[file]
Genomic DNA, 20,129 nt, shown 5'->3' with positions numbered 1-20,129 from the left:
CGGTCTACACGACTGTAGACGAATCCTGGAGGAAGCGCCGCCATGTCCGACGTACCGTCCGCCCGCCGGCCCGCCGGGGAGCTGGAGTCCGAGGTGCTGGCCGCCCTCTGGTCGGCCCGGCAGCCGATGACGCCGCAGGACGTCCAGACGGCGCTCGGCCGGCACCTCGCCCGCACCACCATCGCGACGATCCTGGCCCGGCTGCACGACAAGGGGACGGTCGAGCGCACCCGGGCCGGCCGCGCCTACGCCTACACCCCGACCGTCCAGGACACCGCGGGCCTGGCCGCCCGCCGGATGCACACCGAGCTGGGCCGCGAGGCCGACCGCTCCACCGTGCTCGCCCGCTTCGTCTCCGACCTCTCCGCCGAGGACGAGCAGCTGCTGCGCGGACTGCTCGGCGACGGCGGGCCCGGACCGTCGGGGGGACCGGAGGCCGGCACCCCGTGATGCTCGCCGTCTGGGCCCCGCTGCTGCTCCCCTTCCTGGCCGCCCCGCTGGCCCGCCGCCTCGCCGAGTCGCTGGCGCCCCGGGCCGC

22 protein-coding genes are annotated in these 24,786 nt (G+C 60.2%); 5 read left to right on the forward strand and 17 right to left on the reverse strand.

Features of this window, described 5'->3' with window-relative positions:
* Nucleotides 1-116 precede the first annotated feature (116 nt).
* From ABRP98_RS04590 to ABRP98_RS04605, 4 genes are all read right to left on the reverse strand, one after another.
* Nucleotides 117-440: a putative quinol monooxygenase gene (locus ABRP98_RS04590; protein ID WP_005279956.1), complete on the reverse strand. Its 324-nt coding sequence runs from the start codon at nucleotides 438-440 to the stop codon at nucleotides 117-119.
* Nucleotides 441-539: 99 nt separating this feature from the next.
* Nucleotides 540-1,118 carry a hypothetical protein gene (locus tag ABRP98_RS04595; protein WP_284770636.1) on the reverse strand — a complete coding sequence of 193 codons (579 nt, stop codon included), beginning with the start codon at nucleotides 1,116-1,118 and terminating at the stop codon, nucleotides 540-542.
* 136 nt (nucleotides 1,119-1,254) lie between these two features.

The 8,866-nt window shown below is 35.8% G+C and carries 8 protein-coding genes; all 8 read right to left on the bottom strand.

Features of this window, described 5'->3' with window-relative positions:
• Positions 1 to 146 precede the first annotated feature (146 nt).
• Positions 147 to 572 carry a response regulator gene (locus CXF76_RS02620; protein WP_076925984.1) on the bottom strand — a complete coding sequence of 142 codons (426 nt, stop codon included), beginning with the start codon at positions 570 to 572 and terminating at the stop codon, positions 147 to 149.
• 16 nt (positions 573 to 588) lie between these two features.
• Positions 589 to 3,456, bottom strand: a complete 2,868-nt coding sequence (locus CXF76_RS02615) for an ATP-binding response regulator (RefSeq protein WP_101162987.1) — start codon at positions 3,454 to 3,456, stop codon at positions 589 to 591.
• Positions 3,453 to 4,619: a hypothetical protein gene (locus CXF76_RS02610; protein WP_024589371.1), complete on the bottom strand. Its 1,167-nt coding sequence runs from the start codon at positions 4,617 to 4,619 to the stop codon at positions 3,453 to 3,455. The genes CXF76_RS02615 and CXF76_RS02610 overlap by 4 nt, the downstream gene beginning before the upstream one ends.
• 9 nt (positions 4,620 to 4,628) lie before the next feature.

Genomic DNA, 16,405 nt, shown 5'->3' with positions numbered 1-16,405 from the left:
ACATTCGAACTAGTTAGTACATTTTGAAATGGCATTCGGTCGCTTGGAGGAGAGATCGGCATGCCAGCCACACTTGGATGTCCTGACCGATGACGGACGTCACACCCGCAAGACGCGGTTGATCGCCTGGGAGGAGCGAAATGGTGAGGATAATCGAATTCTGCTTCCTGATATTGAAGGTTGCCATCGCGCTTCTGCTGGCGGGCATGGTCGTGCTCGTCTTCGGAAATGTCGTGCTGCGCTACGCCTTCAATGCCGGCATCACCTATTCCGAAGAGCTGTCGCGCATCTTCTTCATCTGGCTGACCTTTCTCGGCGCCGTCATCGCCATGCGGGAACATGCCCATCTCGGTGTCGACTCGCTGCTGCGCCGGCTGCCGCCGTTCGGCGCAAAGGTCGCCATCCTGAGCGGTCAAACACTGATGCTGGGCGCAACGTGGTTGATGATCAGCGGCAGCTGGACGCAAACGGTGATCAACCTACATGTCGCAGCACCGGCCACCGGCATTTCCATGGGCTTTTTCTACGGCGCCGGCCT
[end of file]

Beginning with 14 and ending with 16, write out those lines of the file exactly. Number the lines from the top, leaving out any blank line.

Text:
• Positions 147 to 572 carry a response regulator gene (locus CXF76_RS02620; protein WP_076925984.1) on the bottom strand — a complete coding sequence of 142 codons (426 nt, stop codon included), beginning with the start codon at positions 570 to 572 and terminating at the stop codon, positions 147 to 149.
• 16 nt (positions 573 to 588) lie between these two features.
• Positions 589 to 3,456, bottom strand: a complete 2,868-nt coding sequence (locus CXF76_RS02615) for an ATP-binding response regulator (RefSeq protein WP_101162987.1) — start codon at positions 3,454 to 3,456, stop codon at positions 589 to 591.